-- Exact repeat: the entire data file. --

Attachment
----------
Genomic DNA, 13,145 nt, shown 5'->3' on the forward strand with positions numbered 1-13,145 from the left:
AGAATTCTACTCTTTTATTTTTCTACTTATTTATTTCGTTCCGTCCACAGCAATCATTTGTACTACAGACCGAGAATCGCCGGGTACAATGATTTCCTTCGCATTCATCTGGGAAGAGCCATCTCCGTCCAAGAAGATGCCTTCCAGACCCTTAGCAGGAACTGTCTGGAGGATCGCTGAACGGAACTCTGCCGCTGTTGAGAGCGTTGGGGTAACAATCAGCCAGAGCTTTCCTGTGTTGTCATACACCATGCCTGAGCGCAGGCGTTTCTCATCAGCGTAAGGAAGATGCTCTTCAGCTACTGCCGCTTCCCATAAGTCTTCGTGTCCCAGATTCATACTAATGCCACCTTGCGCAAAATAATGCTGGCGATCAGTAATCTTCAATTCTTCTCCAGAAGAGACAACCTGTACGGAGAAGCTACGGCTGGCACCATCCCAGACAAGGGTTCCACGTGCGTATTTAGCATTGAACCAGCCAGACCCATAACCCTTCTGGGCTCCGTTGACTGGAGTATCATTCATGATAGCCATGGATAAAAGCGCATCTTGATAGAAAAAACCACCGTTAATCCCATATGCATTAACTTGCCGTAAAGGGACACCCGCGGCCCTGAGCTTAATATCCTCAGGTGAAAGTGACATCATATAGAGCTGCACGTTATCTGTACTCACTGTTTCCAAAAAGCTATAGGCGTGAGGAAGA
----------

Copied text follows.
Genomic DNA, 13,145 nt, shown 5'->3' on the forward strand with positions numbered 1-13,145 from the left:
AGAATTCTACTCTTTTATTTTTCTACTTATTTATTTCGTTCCGTCCACAGCAATCATTTGTACTACAGACCGAGAATCGCCGGGTACAATGATTTCCTTCGCATTCATCTGGGAAGAGCCATCTCCGTCCAAGAAGATGCCTTCCAGACCCTTAGCAGGAACTGTCTGGAGGATCGCTGAACGGAACTCTGCCGCTGTTGAGAGCGTTGGGGTAACAATCAGCCAGAGCTTTCCTGTGTTGTCATACACCATGCCTGAGCGCAGGCGTTTCTCATCAGCGTAAGGAAGATGCTCTTCAGCTACTGCCGCTTCCCATAAGTCTTCGTGTCCCAGATTCATACTAATGCCACCTTGCGCAAAATAATGCTGGCGATCAGTAATCTTCAATTCTTCTCCAGAAGAGACAACCTGTACGGAGAAGCTACGGCTGGCACCATCCCAGACAAGGGTTCCACGTGCGTATTTAGCATTGAACCAGCCAGACCCATAACCCTTCTGGGCTCCGTTGACTGGAGTATCATTCATGATAGCCATGGATAAAAGCGCATCTTGATAGAAAAAACCACCGTTAATCCCATATGCATTAACTTGCCGTAAAGGGACACCCGCGGCCCTGAGCTTAATATCCTCAGGTGAAAGTGACATCATATAGAGCTGCACGTTATCTGTACTCACTGTTTCCAAAAAGCTATAGGCGTGAGGAAGA